Our 2021 outlook contemplates higher interest expense driven by the issuance of our senior notes last year and an effective tax rate of approximately 23.5%. For the second quarter, we're planning net sales growth of approximately 35% with adjusted operating income expected to grow at about this same rate. Growth in adjusted EPS is expected to be approximately 25% versus last year, slightly lower than the growth in adjusted operating income due to the higher tax rate, which I've mentioned.

This second quarter outlook reflects our expectations for strong sales growth in all business segments. We're planning gross margin expansion again in the second quarter, although at a level more modest than what we achieved in the first quarter, in part due to higher freight costs as we expedite deliveries in order to meet the strong demand we are experiencing and the comparison to last year, which included the release of some inventory reserves. Our outlook also assumes higher SG&A, in part due to a full quarter of store expenses compared to the closures a year ago, as well as higher compensation expense, many components of which were reduced significantly a year ago.

And with these remarks, we're ready to take your questions.

Questions and Answers:

Operator

[Operator Instructions] Our first question comes from Lorraine Hutchinson with Bank of America.

Lorraine Hutchinson -- Bank of America Merrill Lynch -- Analyst

Thanks, good morning.

Michael D. Casey -- Chairman & Chief Executive Officer

Good morning.

Lorraine Hutchinson -- Bank of America Merrill Lynch -- Analyst

I just wanted to ask about -- about how you're thinking about gross margins for the full year. Where do you see this shaking out versus the 43% achieved in the last two years? And then will any gains be sustained into next year in your plan?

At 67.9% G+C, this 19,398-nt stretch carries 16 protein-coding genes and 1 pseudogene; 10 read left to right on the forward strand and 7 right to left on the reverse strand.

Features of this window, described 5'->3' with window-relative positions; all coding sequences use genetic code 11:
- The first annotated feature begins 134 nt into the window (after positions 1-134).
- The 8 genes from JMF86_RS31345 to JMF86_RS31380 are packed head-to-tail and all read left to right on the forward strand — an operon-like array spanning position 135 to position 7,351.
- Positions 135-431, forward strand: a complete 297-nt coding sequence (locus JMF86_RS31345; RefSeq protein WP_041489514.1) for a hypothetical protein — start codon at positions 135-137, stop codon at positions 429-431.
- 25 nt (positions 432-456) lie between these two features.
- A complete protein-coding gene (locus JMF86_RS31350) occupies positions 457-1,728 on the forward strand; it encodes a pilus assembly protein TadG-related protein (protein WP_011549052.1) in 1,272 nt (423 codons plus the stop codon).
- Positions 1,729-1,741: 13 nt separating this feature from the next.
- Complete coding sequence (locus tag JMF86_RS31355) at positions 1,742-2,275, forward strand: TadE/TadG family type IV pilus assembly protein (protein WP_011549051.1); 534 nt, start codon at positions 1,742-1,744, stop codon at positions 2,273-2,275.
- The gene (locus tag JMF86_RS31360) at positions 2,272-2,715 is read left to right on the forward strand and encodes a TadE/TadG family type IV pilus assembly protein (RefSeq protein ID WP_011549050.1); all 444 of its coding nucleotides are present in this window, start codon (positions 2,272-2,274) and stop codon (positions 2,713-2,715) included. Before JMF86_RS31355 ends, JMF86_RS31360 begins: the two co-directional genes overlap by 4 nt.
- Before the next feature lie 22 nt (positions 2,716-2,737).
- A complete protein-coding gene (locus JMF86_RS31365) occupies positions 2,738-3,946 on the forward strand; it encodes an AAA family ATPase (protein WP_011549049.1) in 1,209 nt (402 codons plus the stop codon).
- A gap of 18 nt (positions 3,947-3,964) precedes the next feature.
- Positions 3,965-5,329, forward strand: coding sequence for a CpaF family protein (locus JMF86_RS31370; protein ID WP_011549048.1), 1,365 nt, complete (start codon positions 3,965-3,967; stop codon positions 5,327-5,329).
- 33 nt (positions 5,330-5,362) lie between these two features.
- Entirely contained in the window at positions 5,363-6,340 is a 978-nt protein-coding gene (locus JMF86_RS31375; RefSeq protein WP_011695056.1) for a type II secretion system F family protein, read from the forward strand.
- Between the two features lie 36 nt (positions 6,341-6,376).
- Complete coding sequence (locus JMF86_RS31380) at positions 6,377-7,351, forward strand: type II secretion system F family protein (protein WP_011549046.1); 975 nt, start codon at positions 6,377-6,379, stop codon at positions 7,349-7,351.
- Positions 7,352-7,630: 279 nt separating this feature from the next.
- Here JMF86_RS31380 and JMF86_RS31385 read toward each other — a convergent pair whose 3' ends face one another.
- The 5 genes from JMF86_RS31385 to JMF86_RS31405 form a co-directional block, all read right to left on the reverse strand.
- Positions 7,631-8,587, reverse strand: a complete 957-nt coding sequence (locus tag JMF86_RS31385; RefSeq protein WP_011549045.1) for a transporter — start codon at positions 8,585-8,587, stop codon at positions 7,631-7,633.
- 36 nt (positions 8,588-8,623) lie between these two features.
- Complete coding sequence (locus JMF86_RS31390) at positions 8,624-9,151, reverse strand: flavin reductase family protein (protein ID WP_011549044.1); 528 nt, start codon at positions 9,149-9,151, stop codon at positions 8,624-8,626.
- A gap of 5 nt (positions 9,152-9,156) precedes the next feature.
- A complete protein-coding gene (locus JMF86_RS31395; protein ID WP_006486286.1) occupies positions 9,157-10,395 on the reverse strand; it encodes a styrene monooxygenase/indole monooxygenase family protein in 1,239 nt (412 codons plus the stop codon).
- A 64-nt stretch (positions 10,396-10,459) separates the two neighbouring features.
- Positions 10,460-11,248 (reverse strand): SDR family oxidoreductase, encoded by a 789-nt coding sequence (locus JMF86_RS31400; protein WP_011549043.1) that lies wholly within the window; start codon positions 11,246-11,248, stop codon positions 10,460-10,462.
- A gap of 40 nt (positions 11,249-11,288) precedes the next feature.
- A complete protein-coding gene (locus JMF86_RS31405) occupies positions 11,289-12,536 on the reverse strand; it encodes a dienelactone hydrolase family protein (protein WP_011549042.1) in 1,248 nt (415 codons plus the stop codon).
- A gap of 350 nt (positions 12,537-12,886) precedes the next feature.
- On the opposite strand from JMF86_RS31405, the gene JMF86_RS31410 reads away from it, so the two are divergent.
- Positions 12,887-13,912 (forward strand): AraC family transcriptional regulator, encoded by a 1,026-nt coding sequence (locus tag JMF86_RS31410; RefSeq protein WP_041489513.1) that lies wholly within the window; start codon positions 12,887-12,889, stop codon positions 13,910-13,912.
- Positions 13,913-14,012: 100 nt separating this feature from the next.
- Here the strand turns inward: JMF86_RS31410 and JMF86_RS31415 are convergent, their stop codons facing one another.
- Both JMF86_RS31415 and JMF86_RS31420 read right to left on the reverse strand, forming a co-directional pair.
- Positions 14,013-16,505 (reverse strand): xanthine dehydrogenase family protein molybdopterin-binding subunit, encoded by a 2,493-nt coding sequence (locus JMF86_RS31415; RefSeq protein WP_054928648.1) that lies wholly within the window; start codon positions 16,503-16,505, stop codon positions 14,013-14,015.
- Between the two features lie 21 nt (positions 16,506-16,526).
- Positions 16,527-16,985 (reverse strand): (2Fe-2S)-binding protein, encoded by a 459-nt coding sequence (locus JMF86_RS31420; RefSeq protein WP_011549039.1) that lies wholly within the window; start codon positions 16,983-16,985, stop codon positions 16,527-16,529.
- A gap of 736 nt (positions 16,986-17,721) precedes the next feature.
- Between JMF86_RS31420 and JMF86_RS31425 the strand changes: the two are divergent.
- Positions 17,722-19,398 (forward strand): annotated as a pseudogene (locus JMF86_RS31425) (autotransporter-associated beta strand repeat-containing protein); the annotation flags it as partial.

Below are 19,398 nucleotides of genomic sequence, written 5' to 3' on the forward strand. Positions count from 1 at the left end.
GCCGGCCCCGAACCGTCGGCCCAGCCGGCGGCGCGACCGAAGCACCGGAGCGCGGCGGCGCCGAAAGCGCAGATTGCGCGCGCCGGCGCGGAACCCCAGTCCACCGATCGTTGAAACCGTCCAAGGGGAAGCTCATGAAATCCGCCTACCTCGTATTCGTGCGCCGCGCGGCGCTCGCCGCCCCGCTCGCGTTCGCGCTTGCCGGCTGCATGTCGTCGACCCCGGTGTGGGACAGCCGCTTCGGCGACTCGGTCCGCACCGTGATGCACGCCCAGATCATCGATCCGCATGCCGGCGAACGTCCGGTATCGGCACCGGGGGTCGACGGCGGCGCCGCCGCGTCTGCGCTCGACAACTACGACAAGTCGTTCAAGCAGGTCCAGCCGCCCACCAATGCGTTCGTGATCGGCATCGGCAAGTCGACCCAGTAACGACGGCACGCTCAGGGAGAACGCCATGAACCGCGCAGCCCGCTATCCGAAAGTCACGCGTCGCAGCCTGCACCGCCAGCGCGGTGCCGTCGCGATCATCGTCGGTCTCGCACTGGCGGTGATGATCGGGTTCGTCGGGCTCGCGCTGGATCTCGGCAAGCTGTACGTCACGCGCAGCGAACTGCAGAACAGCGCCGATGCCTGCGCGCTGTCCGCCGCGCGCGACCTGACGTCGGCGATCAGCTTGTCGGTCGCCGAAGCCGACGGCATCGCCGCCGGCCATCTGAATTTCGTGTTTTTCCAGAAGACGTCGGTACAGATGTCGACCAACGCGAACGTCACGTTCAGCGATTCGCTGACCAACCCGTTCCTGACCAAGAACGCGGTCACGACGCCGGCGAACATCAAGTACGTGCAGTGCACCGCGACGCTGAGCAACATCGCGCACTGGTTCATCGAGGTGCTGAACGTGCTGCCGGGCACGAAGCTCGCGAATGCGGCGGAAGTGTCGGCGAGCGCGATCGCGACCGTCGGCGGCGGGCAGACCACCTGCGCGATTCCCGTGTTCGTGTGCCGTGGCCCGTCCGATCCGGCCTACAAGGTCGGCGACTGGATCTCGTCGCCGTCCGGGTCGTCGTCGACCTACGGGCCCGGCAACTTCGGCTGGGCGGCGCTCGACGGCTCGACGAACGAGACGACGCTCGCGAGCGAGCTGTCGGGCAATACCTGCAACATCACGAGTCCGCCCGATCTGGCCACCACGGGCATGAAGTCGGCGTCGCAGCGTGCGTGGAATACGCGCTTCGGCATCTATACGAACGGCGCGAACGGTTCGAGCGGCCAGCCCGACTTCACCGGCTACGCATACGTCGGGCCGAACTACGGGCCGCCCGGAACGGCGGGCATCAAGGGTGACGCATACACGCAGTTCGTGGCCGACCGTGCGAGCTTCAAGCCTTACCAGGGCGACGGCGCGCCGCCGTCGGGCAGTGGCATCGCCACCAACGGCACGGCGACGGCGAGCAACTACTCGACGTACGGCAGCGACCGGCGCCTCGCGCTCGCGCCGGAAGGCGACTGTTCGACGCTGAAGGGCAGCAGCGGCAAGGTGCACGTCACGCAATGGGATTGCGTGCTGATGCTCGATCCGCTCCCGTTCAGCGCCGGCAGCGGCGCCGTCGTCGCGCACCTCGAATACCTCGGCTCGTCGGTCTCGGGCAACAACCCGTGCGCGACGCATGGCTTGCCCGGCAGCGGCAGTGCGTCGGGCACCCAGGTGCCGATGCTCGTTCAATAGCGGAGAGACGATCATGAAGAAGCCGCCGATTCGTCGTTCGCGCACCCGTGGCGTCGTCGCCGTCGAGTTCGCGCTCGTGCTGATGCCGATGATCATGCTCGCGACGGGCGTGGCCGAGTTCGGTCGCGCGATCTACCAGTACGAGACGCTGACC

Michael D. Casey -- Chairman & Chief Executive Officer

On gross margin, we're expecting nice expansion on a full year basis. It would be well ahead of what we achieved over the last couple of years, and it's based on some of the things that we've talked about here. We're making great progress with improving our realized pricing, which is, in turn, I think, a reflection of our assortments continuing to improve and be very compelling to the consumer. Our marketing programs continue to improve in their effectiveness and their efficiency. And we're continuing to work on our supply chain and all the other inputs that go into it. So right now, probably too early to give guidance for next year, but we're going to have very good progress this year.

Lorraine Hutchinson -- Bank of America Merrill Lynch -- Analyst

Thank you.

Michael D. Casey -- Chairman & Chief Executive Officer

Sure.

Operator

Thank you. Our next question comes from Paul Lejuez with Citigroup.

Paul Lejuez -- Citigroup -- Analyst

Hey guys, thanks. Just keeping on that gross margin. I'm curious if you look at gross margin in the first quarter of this year versus two years ago. How much of that improvement is price realization versus mix shift? And also I'm curious if there's anything one-time-ish in nature about this year's first quarter gross margin is related to the flow of inventory over the past year and the write-off amount is included. And then looking more ahead, you did call out some inflationary pressures. Curious what volumes you were talking about in terms of the pressures you might be seeing? And then we would start to see that flow through the customers [Phonetic], thanks.

Michael D. Casey -- Chairman & Chief Executive Officer

Paul, I would say it was a little choppy in terms of hearing your message. But your focus was on what's driving the gross profit margin relative to a couple of years ago. It's driven by the strength of the product offering. Best margin is on product selling well. And we have -- we started a process a year or so ago in terms of buying inventories more conservatively. So we've been leaner on inventories.

We have a relatively new Head of Marketing, who is -- he and his team have done an outstanding job focusing our marketing on more the emotional content of the brand and less of the promotions. So as a result of the strength of the product offering, leaner inventories, more effective marketing, we're seeing better sell-throughs on our product, less product on the clearance rack at the end of the season and better margin. So I would expect that we would continue to build on the margin performance we have this year going forward.

Paul Lejuez -- Citigroup -- Analyst

Thanks Mike. And was there any mix shift they have versus a year ago?

Michael D. Casey -- Chairman & Chief Executive Officer